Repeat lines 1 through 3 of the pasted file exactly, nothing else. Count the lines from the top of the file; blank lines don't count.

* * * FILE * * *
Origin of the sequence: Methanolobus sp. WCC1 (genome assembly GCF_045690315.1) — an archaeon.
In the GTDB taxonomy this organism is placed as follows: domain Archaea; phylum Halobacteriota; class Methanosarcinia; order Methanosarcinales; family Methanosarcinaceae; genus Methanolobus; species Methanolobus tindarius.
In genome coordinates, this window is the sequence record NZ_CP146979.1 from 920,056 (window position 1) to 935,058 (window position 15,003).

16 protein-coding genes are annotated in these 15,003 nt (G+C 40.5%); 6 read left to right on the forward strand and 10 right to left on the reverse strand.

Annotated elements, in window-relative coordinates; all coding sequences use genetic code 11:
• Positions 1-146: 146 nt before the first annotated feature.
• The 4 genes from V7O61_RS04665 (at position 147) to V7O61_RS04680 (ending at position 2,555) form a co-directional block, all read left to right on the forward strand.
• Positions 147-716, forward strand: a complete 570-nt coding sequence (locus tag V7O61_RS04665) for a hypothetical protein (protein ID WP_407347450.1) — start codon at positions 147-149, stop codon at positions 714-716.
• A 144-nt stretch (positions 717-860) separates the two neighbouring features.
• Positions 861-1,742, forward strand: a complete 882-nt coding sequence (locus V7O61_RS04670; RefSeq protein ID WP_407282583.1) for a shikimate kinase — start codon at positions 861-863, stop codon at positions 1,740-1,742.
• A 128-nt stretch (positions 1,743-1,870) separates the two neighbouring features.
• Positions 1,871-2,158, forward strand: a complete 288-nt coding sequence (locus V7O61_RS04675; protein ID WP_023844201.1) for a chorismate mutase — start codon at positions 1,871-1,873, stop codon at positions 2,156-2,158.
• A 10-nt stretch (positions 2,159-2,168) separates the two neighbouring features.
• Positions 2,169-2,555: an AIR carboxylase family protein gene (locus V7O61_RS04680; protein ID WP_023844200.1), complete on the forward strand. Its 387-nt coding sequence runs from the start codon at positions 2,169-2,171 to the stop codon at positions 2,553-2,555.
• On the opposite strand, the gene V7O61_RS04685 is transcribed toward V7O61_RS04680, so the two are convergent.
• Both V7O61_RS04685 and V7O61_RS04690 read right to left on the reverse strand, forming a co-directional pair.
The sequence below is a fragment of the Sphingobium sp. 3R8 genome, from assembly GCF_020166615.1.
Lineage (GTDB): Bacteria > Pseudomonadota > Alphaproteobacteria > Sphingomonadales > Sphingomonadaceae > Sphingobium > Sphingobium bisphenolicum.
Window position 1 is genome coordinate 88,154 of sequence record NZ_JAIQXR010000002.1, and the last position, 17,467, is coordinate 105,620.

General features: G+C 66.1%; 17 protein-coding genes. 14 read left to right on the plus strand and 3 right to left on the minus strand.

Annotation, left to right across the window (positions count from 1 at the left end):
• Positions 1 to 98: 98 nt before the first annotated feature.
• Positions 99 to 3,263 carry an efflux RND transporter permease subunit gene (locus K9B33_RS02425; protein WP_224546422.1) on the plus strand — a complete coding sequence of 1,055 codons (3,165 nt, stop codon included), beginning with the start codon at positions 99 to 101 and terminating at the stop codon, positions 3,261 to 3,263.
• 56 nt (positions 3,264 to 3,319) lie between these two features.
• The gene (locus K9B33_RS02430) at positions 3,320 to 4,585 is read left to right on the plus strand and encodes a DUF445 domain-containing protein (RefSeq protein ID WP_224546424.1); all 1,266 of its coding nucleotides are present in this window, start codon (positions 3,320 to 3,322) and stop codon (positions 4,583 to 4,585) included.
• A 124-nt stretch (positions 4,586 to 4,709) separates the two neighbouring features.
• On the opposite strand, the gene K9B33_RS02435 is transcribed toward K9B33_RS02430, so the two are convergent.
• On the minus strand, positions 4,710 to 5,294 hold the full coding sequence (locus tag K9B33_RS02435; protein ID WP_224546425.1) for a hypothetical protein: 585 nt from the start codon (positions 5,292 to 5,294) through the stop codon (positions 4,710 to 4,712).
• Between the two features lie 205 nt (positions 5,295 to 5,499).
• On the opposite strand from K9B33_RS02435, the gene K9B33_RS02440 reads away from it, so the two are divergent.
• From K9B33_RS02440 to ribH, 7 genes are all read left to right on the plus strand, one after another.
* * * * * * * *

Origin of the sequence: Methanolobus sp. WCC1 (genome assembly GCF_045690315.1) — an archaeon.
In the GTDB taxonomy this organism is placed as follows: domain Archaea; phylum Halobacteriota; class Methanosarcinia; order Methanosarcinales; family Methanosarcinaceae; genus Methanolobus; species Methanolobus tindarius.
In genome coordinates, this window is the sequence record NZ_CP146979.1 from 920,056 (window position 1) to 935,058 (window position 15,003).